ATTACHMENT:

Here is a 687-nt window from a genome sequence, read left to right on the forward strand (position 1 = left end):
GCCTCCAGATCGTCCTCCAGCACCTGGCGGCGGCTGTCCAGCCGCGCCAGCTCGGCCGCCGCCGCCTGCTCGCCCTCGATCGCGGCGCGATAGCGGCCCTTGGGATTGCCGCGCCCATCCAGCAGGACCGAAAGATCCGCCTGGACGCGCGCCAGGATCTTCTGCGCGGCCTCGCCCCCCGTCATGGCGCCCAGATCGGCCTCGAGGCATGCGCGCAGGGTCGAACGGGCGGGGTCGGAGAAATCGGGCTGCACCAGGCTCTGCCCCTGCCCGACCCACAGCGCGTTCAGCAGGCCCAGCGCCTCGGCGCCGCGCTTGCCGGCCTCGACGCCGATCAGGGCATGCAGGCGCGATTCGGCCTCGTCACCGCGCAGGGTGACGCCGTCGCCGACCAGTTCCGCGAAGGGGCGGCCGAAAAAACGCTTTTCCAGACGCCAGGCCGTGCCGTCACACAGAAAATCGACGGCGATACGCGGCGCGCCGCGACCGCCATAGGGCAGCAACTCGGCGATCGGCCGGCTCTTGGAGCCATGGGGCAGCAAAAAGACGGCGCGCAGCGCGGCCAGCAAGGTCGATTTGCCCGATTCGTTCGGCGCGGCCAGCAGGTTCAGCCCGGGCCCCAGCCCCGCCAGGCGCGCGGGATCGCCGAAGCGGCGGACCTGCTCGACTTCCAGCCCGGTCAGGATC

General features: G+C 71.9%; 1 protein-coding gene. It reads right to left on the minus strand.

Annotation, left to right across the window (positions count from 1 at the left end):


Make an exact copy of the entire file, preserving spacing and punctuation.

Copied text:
Here is a 687-nt window from a genome sequence, read left to right on the forward strand (position 1 = left end):
GCCTCCAGATCGTCCTCCAGCACCTGGCGGCGGCTGTCCAGCCGCGCCAGCTCGGCCGCCGCCGCCTGCTCGCCCTCGATCGCGGCGCGATAGCGGCCCTTGGGATTGCCGCGCCCATCCAGCAGGACCGAAAGATCCGCCTGGACGCGCGCCAGGATCTTCTGCGCGGCCTCGCCCCCCGTCATGGCGCCCAGATCGGCCTCGAGGCATGCGCGCAGGGTCGAACGGGCGGGGTCGGAGAAATCGGGCTGCACCAGGCTCTGCCCCTGCCCGACCCACAGCGCGTTCAGCAGGCCCAGCGCCTCGGCGCCGCGCTTGCCGGCCTCGACGCCGATCAGGGCATGCAGGCGCGATTCGGCCTCGTCACCGCGCAGGGTGACGCCGTCGCCGACCAGTTCCGCGAAGGGGCGGCCGAAAAAACGCTTTTCCAGACGCCAGGCCGTGCCGTCACACAGAAAATCGACGGCGATACGCGGCGCGCCGCGACCGCCATAGGGCAGCAACTCGGCGATCGGCCGGCTCTTGGAGCCATGGGGCAGCAAAAAGACGGCGCGCAGCGCGGCCAGCAAGGTCGATTTGCCCGATTCGTTCGGCGCGGCCAGCAGGTTCAGCCCGGGCCCCAGCCCCGCCAGGCGCGCGGGATCGCCGAAGCGGCGGACCTGCTCGACTTCCAGCCCGGTCAGGATC

General features: G+C 71.9%; 1 protein-coding gene. It reads right to left on the minus strand.

Annotation, left to right across the window (positions count from 1 at the left end):